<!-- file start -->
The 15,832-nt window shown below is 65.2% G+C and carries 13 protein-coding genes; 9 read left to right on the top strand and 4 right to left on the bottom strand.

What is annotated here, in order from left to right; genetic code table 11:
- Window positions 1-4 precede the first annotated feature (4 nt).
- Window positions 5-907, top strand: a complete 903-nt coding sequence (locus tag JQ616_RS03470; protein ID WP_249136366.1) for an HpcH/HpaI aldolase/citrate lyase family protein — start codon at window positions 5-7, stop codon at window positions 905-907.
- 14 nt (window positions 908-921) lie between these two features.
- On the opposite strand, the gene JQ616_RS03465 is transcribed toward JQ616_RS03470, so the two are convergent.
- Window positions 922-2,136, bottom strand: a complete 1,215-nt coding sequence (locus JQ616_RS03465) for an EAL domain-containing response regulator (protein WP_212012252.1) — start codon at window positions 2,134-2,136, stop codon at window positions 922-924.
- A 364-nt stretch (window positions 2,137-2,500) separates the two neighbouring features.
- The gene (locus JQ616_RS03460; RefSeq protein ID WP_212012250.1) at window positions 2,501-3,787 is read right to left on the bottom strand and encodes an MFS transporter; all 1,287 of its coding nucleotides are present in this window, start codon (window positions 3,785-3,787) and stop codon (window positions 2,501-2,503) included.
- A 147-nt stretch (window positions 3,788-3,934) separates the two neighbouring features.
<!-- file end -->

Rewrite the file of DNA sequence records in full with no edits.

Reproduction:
The 15,832-nt window shown below is 65.2% G+C and carries 13 protein-coding genes; 9 read left to right on the top strand and 4 right to left on the bottom strand.

What is annotated here, in order from left to right; genetic code table 11:
- Window positions 1-4 precede the first annotated feature (4 nt).
- Window positions 5-907, top strand: a complete 903-nt coding sequence (locus tag JQ616_RS03470; protein ID WP_249136366.1) for an HpcH/HpaI aldolase/citrate lyase family protein — start codon at window positions 5-7, stop codon at window positions 905-907.
- 14 nt (window positions 908-921) lie between these two features.
- On the opposite strand, the gene JQ616_RS03465 is transcribed toward JQ616_RS03470, so the two are convergent.
- Window positions 922-2,136, bottom strand: a complete 1,215-nt coding sequence (locus JQ616_RS03465) for an EAL domain-containing response regulator (protein WP_212012252.1) — start codon at window positions 2,134-2,136, stop codon at window positions 922-924.
- A 364-nt stretch (window positions 2,137-2,500) separates the two neighbouring features.
- The gene (locus JQ616_RS03460; RefSeq protein ID WP_212012250.1) at window positions 2,501-3,787 is read right to left on the bottom strand and encodes an MFS transporter; all 1,287 of its coding nucleotides are present in this window, start codon (window positions 3,785-3,787) and stop codon (window positions 2,501-2,503) included.
- A 147-nt stretch (window positions 3,788-3,934) separates the two neighbouring features.